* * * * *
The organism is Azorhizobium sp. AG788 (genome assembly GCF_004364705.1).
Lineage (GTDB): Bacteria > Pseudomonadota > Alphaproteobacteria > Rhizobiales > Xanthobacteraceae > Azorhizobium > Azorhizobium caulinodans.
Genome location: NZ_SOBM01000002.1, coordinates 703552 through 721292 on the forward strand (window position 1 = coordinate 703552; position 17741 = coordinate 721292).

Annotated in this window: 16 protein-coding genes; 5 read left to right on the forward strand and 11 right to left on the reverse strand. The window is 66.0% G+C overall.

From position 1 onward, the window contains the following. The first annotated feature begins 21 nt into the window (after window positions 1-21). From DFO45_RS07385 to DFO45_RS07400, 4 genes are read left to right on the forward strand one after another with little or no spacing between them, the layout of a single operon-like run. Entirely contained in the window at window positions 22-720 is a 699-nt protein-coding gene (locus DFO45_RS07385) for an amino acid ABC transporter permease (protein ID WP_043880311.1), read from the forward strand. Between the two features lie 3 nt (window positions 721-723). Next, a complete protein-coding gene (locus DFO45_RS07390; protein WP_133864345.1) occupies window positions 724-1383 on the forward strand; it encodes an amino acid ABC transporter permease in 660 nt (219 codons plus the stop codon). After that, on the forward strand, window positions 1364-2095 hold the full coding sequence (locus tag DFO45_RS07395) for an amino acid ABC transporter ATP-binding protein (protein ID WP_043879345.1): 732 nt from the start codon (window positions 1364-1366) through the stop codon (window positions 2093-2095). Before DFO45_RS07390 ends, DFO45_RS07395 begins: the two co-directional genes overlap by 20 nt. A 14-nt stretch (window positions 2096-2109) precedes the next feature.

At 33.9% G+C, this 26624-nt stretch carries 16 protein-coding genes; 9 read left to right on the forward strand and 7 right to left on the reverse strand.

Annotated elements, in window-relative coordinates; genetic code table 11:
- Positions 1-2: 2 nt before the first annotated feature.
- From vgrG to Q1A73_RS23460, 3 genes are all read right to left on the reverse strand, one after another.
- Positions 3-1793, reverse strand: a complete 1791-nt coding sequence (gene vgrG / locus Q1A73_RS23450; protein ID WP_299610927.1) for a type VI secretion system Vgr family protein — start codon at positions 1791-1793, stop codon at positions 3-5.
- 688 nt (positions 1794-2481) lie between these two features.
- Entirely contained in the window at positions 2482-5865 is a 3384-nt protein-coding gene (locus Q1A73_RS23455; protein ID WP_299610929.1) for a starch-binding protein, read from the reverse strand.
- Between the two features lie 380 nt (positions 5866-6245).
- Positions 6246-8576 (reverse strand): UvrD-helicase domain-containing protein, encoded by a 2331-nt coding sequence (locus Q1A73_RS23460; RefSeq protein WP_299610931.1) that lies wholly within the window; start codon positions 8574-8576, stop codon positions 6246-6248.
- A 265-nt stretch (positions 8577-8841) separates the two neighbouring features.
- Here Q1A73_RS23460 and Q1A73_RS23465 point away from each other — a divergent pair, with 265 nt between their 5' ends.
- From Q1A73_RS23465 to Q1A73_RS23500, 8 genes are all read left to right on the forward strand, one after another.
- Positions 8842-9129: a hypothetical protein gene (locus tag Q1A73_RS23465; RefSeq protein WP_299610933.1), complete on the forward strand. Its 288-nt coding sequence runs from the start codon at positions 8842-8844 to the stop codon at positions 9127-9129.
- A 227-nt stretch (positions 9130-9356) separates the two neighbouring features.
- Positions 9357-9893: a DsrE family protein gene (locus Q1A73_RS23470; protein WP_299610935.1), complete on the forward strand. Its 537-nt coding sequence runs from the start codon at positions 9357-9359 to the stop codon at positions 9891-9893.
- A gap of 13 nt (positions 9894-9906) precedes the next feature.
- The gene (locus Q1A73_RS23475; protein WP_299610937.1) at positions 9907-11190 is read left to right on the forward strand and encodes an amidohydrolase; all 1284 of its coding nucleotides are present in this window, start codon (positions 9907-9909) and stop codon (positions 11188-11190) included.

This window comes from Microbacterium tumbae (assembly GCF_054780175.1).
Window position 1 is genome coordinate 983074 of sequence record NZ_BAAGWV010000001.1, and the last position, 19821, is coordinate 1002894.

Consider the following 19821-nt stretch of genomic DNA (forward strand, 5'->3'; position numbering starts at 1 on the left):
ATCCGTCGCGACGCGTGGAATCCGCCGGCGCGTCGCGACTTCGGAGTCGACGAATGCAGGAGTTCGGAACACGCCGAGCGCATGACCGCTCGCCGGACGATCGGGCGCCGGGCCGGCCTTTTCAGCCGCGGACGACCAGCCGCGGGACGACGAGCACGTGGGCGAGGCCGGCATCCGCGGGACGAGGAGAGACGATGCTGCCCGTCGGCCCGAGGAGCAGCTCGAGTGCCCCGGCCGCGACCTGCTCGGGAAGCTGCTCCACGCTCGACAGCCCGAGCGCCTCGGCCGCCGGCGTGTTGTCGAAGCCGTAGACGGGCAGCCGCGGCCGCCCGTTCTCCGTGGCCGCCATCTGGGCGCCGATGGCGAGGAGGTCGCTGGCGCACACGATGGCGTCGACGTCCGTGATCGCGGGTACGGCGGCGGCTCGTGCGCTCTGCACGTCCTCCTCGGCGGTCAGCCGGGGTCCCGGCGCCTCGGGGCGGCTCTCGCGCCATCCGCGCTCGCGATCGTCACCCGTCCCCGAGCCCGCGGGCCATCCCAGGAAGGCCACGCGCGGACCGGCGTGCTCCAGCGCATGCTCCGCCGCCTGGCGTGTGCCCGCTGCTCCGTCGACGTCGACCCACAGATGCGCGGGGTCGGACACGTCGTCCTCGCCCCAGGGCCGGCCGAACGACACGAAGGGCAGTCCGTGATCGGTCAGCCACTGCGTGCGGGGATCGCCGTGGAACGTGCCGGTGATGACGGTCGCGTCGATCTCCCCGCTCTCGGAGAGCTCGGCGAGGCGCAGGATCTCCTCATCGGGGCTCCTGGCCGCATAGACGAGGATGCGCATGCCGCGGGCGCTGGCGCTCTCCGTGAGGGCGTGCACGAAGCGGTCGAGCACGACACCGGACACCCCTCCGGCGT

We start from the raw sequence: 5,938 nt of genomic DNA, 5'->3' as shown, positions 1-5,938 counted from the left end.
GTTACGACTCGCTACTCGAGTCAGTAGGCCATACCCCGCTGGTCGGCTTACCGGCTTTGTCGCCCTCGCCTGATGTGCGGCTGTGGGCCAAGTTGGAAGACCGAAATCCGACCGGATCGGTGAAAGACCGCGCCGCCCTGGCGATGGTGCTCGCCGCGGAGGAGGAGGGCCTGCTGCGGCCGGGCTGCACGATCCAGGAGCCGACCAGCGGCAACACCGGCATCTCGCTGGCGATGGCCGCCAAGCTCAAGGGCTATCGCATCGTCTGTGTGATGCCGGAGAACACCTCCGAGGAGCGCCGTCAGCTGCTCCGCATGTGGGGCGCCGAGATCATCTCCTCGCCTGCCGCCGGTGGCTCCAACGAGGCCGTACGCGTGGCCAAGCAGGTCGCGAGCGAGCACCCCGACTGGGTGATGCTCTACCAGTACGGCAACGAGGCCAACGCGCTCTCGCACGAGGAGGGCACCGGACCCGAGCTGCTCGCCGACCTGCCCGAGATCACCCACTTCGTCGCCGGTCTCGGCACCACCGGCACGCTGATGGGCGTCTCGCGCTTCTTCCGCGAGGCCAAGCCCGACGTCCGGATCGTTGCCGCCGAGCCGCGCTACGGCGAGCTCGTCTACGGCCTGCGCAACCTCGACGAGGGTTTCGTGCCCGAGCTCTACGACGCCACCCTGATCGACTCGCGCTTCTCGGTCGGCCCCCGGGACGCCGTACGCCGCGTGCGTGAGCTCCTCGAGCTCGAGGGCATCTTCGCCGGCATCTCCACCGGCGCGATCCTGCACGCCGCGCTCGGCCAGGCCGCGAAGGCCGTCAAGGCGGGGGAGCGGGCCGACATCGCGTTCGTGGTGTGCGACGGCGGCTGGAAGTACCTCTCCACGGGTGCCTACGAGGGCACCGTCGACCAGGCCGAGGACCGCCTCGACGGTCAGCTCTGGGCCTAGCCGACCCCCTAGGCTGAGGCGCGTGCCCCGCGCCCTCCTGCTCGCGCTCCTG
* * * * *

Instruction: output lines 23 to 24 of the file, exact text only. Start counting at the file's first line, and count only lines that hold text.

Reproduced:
This window comes from Microbacterium tumbae (assembly GCF_054780175.1).
Window position 1 is genome coordinate 983074 of sequence record NZ_BAAGWV010000001.1, and the last position, 19821, is coordinate 1002894.